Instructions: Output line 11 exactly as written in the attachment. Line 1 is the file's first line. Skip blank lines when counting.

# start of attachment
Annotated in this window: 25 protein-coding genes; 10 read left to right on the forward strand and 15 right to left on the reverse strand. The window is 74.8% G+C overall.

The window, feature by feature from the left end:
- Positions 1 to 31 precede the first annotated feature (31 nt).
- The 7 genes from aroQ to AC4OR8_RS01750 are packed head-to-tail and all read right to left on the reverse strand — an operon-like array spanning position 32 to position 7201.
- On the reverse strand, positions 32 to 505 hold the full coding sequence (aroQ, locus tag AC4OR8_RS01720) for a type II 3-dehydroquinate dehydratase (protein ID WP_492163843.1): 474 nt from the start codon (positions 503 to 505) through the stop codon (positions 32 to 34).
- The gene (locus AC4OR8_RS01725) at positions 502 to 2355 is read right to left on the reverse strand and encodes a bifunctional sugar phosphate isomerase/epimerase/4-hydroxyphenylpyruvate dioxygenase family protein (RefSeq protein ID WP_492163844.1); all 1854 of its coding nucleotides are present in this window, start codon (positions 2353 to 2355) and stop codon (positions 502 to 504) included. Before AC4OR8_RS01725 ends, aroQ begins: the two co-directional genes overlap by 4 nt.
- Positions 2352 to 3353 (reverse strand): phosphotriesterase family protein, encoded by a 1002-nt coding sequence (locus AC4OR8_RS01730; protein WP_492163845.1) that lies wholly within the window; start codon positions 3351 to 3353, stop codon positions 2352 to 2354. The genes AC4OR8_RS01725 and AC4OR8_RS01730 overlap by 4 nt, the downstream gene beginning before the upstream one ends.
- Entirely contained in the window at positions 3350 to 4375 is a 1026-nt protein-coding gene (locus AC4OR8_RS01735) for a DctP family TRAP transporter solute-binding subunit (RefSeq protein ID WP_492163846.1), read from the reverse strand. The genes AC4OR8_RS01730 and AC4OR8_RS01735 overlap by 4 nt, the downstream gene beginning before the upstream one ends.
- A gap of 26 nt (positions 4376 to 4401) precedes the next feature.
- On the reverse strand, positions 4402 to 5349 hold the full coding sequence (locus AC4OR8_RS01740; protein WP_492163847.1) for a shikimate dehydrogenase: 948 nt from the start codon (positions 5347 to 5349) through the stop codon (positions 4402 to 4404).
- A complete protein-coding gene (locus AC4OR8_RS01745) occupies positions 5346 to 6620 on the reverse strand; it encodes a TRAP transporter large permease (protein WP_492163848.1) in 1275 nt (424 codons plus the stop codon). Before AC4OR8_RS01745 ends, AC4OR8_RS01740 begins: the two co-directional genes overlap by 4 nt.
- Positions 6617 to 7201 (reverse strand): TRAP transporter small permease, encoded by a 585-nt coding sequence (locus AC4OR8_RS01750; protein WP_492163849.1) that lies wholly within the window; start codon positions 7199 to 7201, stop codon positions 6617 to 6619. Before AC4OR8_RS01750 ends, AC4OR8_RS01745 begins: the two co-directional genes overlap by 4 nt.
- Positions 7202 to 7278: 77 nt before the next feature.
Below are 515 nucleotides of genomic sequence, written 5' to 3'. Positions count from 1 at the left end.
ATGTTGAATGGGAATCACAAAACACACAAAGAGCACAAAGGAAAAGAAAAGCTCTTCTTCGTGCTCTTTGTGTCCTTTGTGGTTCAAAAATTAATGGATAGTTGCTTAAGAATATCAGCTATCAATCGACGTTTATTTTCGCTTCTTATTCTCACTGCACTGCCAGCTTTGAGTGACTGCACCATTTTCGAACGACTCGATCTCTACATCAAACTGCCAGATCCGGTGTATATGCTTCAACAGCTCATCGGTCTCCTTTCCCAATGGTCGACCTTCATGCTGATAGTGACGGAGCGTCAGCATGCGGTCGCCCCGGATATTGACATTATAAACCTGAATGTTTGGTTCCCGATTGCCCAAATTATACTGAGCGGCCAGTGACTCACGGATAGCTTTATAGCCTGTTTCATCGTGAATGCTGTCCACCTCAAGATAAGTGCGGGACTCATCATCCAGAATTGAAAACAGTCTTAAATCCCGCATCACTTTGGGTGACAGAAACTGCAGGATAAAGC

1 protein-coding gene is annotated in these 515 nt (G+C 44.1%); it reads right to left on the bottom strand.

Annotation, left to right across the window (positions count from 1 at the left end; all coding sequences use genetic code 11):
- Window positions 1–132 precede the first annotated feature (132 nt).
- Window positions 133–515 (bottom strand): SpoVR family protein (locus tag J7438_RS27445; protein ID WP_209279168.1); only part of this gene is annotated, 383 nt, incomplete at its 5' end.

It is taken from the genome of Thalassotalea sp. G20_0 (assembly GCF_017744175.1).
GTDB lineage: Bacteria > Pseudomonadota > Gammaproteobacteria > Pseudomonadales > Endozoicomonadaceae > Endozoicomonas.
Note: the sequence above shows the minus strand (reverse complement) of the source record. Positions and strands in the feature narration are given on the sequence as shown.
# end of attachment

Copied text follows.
- A complete protein-coding gene (locus AC4OR8_RS01745) occupies positions 5346 to 6620 on the reverse strand; it encodes a TRAP transporter large permease (protein WP_492163848.1) in 1275 nt (424 codons plus the stop codon). Before AC4OR8_RS01745 ends, AC4OR8_RS01740 begins: the two co-directional genes overlap by 4 nt.